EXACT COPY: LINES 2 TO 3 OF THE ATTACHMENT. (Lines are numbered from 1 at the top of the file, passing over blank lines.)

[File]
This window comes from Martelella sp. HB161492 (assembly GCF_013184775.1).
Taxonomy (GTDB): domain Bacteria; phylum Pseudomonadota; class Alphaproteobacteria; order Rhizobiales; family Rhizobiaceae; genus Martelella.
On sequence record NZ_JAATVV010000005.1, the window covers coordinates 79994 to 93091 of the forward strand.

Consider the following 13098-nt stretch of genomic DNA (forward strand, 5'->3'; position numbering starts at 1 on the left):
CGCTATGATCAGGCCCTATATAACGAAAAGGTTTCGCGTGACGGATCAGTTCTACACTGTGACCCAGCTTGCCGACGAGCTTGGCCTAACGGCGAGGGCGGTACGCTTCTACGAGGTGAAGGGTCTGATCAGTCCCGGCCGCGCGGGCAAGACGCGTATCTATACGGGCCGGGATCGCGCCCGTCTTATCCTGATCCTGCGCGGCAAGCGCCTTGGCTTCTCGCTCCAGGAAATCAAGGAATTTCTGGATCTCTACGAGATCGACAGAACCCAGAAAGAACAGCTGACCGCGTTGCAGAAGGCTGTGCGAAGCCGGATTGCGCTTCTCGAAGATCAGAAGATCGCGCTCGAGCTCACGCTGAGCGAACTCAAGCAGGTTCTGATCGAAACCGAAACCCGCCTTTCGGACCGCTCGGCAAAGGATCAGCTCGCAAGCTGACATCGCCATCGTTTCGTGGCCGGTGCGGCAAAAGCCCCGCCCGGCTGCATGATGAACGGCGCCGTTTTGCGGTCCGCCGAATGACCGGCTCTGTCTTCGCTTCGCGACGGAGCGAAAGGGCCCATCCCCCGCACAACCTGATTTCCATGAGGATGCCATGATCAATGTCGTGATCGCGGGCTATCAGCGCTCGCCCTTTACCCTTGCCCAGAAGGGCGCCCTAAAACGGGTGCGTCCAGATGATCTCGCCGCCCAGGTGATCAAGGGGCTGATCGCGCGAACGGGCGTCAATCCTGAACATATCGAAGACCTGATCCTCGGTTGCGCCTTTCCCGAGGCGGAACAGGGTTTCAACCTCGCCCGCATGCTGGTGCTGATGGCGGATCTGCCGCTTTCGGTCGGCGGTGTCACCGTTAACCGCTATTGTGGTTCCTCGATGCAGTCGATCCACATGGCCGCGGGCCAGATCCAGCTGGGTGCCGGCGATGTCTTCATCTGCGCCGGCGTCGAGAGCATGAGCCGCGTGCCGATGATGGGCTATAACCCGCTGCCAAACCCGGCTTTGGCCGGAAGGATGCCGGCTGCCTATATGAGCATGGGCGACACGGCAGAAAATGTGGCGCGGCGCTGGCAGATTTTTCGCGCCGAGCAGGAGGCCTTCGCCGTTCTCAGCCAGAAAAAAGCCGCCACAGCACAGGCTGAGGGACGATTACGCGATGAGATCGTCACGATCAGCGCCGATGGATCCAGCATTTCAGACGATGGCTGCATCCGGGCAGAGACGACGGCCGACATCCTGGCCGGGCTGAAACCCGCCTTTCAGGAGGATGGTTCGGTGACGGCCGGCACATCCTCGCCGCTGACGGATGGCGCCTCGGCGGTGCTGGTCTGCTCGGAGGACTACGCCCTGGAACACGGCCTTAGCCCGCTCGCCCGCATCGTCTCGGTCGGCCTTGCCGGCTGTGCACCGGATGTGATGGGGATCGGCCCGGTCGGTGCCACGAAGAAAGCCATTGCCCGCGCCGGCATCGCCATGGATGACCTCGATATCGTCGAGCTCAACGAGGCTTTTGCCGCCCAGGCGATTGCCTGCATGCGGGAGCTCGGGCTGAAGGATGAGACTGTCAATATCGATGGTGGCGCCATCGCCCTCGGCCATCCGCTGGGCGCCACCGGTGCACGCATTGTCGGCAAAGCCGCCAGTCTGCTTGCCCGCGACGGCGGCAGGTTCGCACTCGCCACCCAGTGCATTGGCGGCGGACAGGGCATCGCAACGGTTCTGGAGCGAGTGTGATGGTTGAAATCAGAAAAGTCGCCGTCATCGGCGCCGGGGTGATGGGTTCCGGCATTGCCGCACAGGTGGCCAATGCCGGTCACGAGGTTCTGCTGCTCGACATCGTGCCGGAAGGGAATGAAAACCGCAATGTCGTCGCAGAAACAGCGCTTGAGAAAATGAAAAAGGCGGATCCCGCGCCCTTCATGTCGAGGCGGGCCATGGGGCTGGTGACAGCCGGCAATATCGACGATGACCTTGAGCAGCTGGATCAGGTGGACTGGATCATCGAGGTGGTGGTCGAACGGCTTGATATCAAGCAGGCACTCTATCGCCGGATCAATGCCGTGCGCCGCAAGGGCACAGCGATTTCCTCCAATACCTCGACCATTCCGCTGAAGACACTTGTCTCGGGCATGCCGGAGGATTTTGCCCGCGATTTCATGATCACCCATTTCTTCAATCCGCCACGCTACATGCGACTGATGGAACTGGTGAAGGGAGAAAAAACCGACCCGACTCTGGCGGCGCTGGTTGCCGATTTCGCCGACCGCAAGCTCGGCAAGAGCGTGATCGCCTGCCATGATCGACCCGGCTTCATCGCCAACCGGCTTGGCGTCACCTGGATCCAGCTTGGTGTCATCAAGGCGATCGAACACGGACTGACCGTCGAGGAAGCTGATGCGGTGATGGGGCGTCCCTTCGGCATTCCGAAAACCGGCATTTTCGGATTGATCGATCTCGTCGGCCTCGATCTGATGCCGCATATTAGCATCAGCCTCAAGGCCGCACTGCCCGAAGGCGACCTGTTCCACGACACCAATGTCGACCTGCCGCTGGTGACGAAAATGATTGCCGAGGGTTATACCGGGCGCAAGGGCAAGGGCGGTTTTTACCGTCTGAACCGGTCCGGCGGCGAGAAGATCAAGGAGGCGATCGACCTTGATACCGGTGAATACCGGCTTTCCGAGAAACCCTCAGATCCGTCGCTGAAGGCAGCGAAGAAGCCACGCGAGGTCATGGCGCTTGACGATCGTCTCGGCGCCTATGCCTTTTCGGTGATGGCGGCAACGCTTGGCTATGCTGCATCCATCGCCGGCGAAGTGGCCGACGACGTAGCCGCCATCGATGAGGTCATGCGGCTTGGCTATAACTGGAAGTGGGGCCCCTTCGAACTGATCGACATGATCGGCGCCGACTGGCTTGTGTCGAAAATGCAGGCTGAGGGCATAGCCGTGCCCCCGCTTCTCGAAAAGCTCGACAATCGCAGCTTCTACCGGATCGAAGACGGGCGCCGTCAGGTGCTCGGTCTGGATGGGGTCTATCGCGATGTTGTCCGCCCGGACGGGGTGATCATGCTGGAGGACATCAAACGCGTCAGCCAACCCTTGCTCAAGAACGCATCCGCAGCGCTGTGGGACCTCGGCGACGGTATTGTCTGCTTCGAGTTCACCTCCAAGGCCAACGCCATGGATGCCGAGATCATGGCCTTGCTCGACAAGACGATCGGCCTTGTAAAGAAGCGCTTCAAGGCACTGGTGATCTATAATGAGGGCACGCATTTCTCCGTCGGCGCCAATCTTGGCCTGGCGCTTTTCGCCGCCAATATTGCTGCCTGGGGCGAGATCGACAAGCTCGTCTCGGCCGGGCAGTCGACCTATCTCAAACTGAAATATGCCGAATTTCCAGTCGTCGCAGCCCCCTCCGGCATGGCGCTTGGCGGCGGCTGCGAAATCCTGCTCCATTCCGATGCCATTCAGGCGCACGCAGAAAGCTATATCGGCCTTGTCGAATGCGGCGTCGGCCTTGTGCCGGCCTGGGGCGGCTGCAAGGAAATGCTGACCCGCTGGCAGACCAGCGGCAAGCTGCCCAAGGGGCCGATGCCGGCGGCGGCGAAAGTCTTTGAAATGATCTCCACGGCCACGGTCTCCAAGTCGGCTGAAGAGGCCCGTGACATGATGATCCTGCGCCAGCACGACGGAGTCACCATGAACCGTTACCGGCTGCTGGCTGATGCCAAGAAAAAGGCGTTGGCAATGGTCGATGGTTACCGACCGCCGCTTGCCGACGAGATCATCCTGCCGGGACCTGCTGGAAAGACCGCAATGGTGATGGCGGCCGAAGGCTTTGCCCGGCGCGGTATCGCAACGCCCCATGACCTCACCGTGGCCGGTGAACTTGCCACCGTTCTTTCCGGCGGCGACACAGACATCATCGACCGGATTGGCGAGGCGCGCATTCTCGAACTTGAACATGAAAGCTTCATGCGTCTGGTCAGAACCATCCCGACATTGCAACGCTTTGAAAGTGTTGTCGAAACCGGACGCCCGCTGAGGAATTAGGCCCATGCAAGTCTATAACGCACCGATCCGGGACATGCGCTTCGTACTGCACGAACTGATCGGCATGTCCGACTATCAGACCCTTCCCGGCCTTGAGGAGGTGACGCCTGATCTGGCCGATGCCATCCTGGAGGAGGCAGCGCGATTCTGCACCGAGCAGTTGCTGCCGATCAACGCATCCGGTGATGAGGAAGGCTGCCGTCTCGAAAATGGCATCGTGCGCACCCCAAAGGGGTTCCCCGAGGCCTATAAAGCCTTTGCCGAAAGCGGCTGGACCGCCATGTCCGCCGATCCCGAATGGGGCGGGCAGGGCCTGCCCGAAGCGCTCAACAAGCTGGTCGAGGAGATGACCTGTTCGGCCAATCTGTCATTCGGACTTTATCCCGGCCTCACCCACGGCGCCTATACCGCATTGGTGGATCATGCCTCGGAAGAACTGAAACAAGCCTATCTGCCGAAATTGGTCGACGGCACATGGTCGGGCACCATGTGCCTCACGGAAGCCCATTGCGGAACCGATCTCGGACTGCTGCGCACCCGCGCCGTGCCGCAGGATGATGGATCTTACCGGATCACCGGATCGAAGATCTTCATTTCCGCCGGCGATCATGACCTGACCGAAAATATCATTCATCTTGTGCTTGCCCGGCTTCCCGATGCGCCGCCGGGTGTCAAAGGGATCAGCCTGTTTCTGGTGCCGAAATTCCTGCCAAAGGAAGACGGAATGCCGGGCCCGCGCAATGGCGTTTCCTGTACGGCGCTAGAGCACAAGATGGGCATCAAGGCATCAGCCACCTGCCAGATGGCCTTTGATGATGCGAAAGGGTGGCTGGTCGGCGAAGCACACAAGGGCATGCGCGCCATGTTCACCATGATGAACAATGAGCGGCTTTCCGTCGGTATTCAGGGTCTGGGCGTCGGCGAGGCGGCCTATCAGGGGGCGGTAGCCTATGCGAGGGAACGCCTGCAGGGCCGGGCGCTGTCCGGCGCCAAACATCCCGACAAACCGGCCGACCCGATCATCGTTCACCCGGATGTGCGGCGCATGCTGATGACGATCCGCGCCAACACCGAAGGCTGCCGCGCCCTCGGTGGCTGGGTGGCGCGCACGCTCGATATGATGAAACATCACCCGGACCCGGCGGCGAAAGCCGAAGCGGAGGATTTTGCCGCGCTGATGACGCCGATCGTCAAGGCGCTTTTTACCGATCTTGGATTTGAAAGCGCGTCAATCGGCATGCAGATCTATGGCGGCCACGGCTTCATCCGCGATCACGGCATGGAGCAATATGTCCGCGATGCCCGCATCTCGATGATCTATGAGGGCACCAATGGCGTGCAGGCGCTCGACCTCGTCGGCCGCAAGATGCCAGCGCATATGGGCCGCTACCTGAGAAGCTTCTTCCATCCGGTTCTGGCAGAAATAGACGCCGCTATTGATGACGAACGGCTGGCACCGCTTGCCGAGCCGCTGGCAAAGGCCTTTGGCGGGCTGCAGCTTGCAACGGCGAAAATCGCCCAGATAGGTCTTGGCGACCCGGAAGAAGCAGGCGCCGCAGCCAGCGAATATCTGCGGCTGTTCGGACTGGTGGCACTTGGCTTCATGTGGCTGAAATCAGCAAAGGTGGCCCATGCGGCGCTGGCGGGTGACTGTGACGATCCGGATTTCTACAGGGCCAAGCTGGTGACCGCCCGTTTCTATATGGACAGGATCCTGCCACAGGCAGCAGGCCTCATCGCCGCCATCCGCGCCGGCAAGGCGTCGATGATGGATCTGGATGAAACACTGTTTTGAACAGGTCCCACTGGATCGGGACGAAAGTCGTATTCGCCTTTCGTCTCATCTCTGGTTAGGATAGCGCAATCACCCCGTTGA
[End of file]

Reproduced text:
Taxonomy (GTDB): domain Bacteria; phylum Pseudomonadota; class Alphaproteobacteria; order Rhizobiales; family Rhizobiaceae; genus Martelella.
On sequence record NZ_JAATVV010000005.1, the window covers coordinates 79994 to 93091 of the forward strand.